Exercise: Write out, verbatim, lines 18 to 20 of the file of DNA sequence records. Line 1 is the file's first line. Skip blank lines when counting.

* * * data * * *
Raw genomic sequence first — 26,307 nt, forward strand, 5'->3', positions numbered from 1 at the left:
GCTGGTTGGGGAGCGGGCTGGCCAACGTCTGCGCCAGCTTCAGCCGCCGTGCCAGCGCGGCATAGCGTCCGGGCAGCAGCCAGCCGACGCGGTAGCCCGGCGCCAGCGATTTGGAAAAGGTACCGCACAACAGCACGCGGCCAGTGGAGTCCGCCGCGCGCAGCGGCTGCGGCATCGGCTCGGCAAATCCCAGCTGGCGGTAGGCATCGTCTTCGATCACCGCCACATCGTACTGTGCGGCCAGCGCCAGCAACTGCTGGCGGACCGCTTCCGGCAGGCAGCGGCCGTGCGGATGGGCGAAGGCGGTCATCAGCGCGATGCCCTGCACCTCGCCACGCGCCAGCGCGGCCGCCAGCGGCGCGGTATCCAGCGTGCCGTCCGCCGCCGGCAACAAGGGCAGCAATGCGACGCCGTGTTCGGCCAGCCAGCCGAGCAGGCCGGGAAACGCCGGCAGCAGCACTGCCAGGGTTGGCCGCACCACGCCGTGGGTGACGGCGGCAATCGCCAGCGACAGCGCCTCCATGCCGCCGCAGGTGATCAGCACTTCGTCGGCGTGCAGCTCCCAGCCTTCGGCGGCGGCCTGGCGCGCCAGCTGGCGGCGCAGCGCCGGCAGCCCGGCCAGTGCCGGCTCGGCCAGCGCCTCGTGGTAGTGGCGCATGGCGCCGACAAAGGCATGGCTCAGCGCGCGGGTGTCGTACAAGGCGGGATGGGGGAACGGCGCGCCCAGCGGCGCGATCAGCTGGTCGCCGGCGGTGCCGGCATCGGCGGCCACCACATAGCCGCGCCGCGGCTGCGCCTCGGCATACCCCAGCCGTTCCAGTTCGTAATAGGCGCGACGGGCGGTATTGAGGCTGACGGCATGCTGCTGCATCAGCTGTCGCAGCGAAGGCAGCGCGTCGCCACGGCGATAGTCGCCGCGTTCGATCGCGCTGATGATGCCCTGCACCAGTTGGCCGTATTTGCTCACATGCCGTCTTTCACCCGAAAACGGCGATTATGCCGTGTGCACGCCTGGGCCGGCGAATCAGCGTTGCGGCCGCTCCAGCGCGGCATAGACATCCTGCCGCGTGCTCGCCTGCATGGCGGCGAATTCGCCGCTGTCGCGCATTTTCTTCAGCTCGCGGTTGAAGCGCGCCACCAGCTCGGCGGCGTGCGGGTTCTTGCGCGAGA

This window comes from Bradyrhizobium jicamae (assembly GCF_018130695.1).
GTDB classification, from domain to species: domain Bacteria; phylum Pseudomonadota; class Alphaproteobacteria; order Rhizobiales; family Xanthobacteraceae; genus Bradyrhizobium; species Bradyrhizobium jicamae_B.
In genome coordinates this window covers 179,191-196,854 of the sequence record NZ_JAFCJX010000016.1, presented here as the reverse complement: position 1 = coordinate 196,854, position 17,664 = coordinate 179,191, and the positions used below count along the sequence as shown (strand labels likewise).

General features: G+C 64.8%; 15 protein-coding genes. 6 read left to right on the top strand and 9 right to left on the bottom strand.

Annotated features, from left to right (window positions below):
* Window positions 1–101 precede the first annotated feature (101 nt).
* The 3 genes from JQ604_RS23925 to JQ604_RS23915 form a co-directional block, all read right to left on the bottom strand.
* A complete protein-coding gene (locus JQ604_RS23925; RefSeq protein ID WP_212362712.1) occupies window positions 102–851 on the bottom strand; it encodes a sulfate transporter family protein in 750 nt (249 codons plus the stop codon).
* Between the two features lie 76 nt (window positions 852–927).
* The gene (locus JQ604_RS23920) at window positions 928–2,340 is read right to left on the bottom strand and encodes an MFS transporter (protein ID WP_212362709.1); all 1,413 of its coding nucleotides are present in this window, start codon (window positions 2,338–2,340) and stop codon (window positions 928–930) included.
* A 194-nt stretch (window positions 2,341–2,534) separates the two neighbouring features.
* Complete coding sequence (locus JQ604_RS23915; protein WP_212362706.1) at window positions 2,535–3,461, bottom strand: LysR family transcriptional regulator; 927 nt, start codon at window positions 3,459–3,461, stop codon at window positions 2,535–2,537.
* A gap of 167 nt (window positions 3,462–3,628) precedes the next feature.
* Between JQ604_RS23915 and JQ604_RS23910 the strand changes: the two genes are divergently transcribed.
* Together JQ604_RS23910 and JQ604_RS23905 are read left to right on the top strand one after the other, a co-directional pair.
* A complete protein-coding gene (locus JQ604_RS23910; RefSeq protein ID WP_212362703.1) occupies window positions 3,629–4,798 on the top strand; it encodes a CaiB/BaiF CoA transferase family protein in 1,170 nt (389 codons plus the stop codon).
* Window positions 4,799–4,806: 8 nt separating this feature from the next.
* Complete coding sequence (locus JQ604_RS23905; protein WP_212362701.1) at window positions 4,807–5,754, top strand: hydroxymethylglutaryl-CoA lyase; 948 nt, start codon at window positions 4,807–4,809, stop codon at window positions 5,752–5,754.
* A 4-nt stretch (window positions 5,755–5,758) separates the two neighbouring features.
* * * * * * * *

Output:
* A complete protein-coding gene (locus JQ604_RS23910; RefSeq protein ID WP_212362703.1) occupies window positions 3,629–4,798 on the top strand; it encodes a CaiB/BaiF CoA transferase family protein in 1,170 nt (389 codons plus the stop codon).
* Window positions 4,799–4,806: 8 nt separating this feature from the next.
* Complete coding sequence (locus JQ604_RS23905; protein WP_212362701.1) at window positions 4,807–5,754, top strand: hydroxymethylglutaryl-CoA lyase; 948 nt, start codon at window positions 4,807–4,809, stop codon at window positions 5,752–5,754.